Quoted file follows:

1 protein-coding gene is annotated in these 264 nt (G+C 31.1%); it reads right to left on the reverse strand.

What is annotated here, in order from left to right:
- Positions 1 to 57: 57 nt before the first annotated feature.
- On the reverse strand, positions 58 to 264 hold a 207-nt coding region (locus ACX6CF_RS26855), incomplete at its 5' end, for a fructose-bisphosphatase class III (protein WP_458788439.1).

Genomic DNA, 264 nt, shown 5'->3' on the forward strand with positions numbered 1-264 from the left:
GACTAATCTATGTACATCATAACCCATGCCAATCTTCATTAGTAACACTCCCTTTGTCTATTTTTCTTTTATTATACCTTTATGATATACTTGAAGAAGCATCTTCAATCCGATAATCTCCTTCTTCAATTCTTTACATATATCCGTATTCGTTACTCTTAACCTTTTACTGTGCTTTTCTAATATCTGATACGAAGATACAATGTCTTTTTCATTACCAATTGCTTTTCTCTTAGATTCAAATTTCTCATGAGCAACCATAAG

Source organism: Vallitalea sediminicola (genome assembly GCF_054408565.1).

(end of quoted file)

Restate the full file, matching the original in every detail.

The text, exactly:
1 protein-coding gene is annotated in these 264 nt (G+C 31.1%); it reads right to left on the reverse strand.

What is annotated here, in order from left to right:
- Positions 1 to 57: 57 nt before the first annotated feature.
- On the reverse strand, positions 58 to 264 hold a 207-nt coding region (locus ACX6CF_RS26855), incomplete at its 5' end, for a fructose-bisphosphatase class III (protein WP_458788439.1).

Genomic DNA, 264 nt, shown 5'->3' on the forward strand with positions numbered 1-264 from the left:
GACTAATCTATGTACATCATAACCCATGCCAATCTTCATTAGTAACACTCCCTTTGTCTATTTTTCTTTTATTATACCTTTATGATATACTTGAAGAAGCATCTTCAATCCGATAATCTCCTTCTTCAATTCTTTACATATATCCGTATTCGTTACTCTTAACCTTTTACTGTGCTTTTCTAATATCTGATACGAAGATACAATGTCTTTTTCATTACCAATTGCTTTTCTCTTAGATTCAAATTTCTCATGAGCAACCATAAG

Source organism: Vallitalea sediminicola (genome assembly GCF_054408565.1).